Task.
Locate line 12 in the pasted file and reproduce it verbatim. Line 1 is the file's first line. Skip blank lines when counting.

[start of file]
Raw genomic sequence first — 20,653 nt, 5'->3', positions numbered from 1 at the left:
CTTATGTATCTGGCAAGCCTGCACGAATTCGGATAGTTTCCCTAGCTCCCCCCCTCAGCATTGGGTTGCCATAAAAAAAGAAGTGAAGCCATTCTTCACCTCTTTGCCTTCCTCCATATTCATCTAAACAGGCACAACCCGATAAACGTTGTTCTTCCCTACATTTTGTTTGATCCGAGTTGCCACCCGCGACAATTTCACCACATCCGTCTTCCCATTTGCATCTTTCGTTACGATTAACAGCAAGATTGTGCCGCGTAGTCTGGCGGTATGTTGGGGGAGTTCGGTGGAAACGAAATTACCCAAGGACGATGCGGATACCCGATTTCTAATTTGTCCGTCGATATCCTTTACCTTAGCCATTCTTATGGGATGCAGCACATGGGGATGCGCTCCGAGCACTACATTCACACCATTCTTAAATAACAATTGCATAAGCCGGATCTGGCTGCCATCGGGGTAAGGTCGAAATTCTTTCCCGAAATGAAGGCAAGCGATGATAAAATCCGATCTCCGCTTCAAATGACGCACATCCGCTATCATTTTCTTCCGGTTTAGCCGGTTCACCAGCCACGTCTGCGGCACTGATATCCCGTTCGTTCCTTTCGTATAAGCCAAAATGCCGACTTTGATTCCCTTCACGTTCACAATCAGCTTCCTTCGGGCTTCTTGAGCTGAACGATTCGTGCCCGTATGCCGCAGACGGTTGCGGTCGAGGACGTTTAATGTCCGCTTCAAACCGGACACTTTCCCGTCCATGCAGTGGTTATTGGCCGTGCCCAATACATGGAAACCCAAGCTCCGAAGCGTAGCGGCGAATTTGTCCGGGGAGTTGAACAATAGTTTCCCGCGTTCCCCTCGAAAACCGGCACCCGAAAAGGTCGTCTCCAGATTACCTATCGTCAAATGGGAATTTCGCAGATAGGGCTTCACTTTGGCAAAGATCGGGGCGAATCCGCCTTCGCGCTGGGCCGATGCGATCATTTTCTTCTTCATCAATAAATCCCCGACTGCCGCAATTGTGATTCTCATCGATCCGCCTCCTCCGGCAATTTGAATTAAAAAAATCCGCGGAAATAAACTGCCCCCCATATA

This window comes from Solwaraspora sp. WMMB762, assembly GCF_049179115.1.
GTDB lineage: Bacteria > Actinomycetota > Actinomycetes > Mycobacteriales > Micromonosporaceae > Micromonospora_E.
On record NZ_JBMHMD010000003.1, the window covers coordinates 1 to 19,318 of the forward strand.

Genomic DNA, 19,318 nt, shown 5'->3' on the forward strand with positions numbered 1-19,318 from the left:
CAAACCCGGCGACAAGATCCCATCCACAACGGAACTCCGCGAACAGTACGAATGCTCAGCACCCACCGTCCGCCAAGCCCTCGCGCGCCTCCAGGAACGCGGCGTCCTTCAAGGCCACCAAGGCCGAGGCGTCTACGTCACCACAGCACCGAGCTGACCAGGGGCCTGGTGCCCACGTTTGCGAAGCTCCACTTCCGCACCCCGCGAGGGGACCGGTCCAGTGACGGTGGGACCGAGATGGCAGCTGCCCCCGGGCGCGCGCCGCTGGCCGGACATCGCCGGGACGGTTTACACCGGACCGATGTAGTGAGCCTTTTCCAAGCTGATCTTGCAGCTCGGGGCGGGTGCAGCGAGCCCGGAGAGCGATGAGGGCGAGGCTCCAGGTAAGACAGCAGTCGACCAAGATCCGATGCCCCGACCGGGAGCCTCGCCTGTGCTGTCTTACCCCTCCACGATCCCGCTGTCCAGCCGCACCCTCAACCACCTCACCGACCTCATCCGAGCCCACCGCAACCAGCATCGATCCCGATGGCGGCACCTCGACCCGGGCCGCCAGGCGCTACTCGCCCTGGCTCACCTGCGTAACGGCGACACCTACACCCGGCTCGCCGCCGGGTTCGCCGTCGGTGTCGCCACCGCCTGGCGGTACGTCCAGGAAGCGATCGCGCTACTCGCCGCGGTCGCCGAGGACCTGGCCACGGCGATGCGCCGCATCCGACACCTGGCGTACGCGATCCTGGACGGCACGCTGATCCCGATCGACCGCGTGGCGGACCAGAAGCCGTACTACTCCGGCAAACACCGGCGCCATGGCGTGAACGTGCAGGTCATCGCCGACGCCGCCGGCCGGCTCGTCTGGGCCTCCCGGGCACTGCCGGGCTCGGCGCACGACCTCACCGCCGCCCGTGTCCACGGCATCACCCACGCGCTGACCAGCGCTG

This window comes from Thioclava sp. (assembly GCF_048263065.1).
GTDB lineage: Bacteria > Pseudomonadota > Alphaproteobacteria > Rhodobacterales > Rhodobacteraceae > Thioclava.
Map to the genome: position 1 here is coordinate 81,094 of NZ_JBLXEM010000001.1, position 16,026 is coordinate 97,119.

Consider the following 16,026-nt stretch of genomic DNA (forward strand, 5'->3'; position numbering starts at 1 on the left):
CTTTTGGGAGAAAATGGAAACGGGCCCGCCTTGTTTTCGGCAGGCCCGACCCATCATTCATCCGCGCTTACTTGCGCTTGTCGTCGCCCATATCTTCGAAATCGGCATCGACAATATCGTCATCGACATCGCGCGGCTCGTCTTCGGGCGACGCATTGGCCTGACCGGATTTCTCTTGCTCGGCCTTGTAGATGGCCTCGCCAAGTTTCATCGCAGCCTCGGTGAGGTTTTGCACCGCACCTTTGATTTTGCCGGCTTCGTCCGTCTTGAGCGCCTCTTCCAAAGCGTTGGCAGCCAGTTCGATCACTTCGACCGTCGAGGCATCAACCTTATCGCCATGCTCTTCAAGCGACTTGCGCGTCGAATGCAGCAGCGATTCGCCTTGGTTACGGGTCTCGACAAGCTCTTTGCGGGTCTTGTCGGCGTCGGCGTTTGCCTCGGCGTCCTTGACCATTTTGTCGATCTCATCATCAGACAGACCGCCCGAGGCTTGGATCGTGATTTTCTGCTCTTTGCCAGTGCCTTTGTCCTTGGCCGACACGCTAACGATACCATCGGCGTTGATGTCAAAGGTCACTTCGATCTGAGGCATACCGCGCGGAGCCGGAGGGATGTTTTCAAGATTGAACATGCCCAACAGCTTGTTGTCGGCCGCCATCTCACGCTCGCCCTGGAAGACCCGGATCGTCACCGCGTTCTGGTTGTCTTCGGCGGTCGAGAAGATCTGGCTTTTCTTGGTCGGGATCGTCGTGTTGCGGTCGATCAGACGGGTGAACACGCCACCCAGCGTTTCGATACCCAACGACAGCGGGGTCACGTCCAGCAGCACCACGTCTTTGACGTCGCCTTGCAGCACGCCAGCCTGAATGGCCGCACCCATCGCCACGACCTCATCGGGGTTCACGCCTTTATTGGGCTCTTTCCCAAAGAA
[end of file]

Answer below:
CTTTTGGGAGAAAATGGAAACGGGCCCGCCTTGTTTTCGGCAGGCCCGACCCATCATTCATCCGCGCTTACTTGCGCTTGTCGTCGCCCATATCTTCGAAATCGGCATCGACAATATCGTCATCGACATCGCGCGGCTCGTCTTCGGGCGACGCATTGGCCTGACCGGATTTCTCTTGCTCGGCCTTGTAGATGGCCTCGCCAAGTTTCATCGCAGCCTCGGTGAGGTTTTGCACCGCACCTTTGATTTTGCCGGCTTCGTCCGTCTTGAGCGCCTCTTCCAAAGCGTTGGCAGCCAGTTCGATCACTTCGACCGTCGAGGCATCAACCTTATCGCCATGCTCTTCAAGCGACTTGCGCGTCGAATGCAGCAGCGATTCGCCTTGGTTACGGGTCTCGACAAGCTCTTTGCGGGTCTTGTCGGCGTCGGCGTTTGCCTCGGCGTCCTTGACCATTTTGTCGATCTCATCATCAGACAGACCGCCCGAGGCTTGGATCGTGATTTTCTGCTCTTTGCCAGTGCCTTTGTCCTTGGCCGACACGCTAACGATACCATCGGCGTTGATGTCAAAGGTCACTTCGATCTGAGGCATACCGCGCGGAGCCGGAGGGATGTTTTCAAGATTGAACATGCCCAACAGCTTGTTGTCGGCCGCCATCTCACGCTCGCCCTGGAAGACCCGGATCGTCACCGCGTTCTGGTTGTCTTCGGCGGTCGAGAAGATCTGGCTTTTCTTGGTCGGGATCGTCGTGTTGCGGTCGATCAGACGGGTGAACACGCCACCCAGCGTTTCGATACCCAACGACAGCGGGGTCACGTCCAGCAGCACCACGTCTTTGACGTCGCCTTGCAGCACGCCAGCCTGAATGGCCGCACCCATCGCCACGACCTCATCGGGGTTCACGCCTTTATTGGGCTCTTTCCCAAAGAA